Meet Eric G. Neilson, MD, vice president for Medical Affairs and Lewis Landsberg Dean of Northwestern University Feinberg School of Medicine. Learn more about his accomplishments and vision for the future of the medical school.
Our Mission & Vision
Our mission is to impact the practice of medicine through discovery and education. Our vision is to achieve this mission through continuous quality improvement.
The pursuit of excellence requires a learning organization grounded in leadership, innovation, and compassionate care that can translate new knowledge into better human health. These attributes are interwoven by professionalism dedicated to teamwork, collegiality, and social and intellectual diversity. Such values promote the best interests of medicine and further strengthen our social contract with the community we serve.
We live our mission to improve human health beyond the individual patient. This means making a genuine commitment to meeting the needs of the diverse neighborhoods and populations we serve. Our community engagement efforts allow Feinberg to provide unique and valuable training experiences, strengthen our research and improve outcomes for our patients and communities.
What Drives Us
Feinberg is a research-intensive medical school that fosters powerful collaborations on a thriving academic medical campus. We are driven by our mission to transform the practice of medicine and profoundly impact human health beyond the individual patient. We believe better answers only come from discovery. Learn about our values:
Facts and Figures
Discover Feinberg by the numbers. Learn more about our students, research, and performance.
Founders and Groundbreakers
Clyde W. Yancy, MD, MSc, is vice dean for Diversity and Inclusion, Magerstadt Professor and chief of Cardiology in the Department of Medicine and professor of Medical Social Sciences. He is also a former president of the American Heart Association, a member of the National Academy of Medicine and an internationally-recognized expert in preventive cardiology, cardiomyopathy, and racial and ethnic disparities in cardiovascular disease.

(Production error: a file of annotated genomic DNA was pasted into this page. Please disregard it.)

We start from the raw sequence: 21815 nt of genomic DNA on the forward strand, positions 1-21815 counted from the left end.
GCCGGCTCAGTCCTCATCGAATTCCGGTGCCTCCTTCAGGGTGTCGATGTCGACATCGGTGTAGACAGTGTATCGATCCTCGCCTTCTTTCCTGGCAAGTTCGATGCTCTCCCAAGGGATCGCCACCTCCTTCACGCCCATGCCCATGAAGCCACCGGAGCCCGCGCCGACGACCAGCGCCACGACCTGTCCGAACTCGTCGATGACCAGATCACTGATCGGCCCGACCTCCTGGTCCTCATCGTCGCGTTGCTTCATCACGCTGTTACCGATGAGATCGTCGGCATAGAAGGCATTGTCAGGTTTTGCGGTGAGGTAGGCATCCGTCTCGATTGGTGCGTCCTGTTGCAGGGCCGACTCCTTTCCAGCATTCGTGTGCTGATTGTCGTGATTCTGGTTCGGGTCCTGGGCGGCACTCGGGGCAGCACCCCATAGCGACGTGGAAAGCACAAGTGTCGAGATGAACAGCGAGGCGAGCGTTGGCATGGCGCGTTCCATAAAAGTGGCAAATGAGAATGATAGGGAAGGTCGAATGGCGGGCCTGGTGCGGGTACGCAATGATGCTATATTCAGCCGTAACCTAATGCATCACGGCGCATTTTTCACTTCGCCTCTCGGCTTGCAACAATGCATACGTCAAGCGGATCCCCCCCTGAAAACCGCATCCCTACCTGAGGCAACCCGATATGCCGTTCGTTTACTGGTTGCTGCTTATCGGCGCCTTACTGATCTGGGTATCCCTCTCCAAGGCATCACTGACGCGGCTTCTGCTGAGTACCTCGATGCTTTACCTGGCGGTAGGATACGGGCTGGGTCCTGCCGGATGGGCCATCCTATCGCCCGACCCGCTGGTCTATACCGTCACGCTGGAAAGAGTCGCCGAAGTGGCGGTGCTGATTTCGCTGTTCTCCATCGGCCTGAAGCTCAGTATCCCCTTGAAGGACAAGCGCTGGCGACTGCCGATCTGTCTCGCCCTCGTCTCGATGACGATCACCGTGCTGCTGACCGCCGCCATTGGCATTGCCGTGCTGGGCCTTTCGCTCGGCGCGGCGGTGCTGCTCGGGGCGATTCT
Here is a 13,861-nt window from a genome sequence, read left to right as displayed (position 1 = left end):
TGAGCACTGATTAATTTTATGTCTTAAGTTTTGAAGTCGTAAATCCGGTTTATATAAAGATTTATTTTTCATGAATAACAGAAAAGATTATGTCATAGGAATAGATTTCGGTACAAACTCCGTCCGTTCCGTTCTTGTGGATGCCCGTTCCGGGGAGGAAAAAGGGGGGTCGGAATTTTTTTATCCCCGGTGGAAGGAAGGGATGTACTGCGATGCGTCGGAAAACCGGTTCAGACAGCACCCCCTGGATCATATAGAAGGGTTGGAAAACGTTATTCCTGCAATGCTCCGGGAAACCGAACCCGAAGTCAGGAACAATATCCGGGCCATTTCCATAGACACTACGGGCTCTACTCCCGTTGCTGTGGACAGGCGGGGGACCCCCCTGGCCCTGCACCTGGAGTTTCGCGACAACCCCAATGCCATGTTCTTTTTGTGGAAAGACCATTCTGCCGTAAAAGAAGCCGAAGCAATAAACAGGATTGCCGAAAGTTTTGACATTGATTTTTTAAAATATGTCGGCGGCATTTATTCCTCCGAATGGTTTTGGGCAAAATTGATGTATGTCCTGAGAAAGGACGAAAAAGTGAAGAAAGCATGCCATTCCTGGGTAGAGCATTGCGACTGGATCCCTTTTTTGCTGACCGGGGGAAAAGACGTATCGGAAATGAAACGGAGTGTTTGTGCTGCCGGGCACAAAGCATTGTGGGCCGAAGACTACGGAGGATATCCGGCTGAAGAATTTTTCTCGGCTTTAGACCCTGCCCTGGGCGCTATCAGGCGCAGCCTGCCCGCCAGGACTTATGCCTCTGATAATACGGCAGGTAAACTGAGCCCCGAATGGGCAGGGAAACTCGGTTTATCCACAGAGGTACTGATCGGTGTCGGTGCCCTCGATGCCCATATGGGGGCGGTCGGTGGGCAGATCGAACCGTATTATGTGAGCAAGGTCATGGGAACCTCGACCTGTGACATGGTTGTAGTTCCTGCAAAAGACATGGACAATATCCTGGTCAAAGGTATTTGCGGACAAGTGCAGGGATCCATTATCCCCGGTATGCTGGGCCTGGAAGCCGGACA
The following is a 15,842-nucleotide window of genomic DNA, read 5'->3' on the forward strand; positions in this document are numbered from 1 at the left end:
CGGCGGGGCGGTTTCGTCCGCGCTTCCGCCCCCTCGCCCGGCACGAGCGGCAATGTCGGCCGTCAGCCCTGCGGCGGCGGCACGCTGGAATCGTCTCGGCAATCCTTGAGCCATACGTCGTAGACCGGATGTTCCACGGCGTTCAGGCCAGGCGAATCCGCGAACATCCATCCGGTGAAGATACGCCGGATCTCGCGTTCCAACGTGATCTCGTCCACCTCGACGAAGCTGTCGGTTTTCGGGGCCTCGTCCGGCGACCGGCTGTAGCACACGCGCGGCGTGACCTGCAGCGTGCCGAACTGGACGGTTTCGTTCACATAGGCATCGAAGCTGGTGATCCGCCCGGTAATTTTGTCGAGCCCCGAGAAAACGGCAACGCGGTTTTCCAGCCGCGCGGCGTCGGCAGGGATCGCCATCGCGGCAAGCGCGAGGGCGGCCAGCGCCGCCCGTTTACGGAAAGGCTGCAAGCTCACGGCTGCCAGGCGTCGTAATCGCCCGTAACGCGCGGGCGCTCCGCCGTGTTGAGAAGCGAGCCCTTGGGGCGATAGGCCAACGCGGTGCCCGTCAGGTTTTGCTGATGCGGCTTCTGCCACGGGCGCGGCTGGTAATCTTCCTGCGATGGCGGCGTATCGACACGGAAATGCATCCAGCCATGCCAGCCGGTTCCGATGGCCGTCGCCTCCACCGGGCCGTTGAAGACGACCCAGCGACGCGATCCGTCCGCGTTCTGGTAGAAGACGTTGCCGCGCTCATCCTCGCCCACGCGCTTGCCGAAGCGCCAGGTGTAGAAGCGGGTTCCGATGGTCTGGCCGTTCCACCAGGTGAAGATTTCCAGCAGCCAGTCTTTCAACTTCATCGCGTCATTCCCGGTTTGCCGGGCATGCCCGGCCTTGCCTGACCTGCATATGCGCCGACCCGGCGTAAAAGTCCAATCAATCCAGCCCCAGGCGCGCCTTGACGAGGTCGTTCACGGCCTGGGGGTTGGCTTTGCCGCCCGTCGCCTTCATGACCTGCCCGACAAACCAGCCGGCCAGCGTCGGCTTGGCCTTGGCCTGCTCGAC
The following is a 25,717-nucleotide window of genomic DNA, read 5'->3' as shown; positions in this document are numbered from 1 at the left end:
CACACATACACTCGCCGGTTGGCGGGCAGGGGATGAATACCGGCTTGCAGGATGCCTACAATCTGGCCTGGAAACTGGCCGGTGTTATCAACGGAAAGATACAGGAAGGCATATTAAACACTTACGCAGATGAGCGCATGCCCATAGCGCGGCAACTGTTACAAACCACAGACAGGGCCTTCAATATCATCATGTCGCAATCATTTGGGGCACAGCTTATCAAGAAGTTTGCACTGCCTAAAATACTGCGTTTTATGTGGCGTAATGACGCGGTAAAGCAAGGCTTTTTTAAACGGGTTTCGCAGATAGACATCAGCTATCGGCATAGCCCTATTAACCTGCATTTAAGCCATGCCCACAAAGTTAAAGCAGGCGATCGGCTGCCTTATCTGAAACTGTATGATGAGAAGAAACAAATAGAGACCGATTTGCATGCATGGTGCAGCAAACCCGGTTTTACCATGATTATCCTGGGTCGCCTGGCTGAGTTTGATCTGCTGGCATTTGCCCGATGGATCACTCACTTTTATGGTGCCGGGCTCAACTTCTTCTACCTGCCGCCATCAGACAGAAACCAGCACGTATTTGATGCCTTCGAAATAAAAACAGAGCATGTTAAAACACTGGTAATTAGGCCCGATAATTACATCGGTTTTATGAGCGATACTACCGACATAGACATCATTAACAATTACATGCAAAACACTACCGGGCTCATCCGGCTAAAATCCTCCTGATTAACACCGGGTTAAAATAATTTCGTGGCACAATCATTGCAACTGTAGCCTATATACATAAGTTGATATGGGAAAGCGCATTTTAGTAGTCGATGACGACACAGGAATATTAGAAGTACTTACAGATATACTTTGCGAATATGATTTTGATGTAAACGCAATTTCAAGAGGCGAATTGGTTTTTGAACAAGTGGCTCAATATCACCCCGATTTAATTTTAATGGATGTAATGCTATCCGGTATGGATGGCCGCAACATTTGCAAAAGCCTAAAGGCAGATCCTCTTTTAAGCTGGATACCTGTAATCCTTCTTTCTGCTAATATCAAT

In 1859, Nathan Smith Davis co-founded the medical department of Lind University, which later became the Chicago Medical College and eventually the Northwestern University school of medicine. He served as a university trustee until the time of his death. He was instrumental in the founding of the American Medical Association and was one of the founders of the Chicago Medical Society, the Chicago Historical Society, the Chicago Academy of the Sciences and the Union College of Law, which eventually became the Northwestern University school of law.
Chad A. Mirkin, PhD, director of the International Institute for Nanotechnology, the George B. Rathmann Professor of Chemistry and professor of Infectious Diseases in the Department of Medicine, is a world-renowned nanoscience expert. He is known for the development of nanoparticle-based biodetection schemes, the invention of Dip-Pen Nanolithography and contributions to supramolecular chemistry, nanoelectronics and nano-optics. He is the author of more than 440 manuscripts and over 400 patents and applications and is the founder of three nanotechnology companies. He holds membership in the National Academies of Science, Engineering, Inventors and Medicine.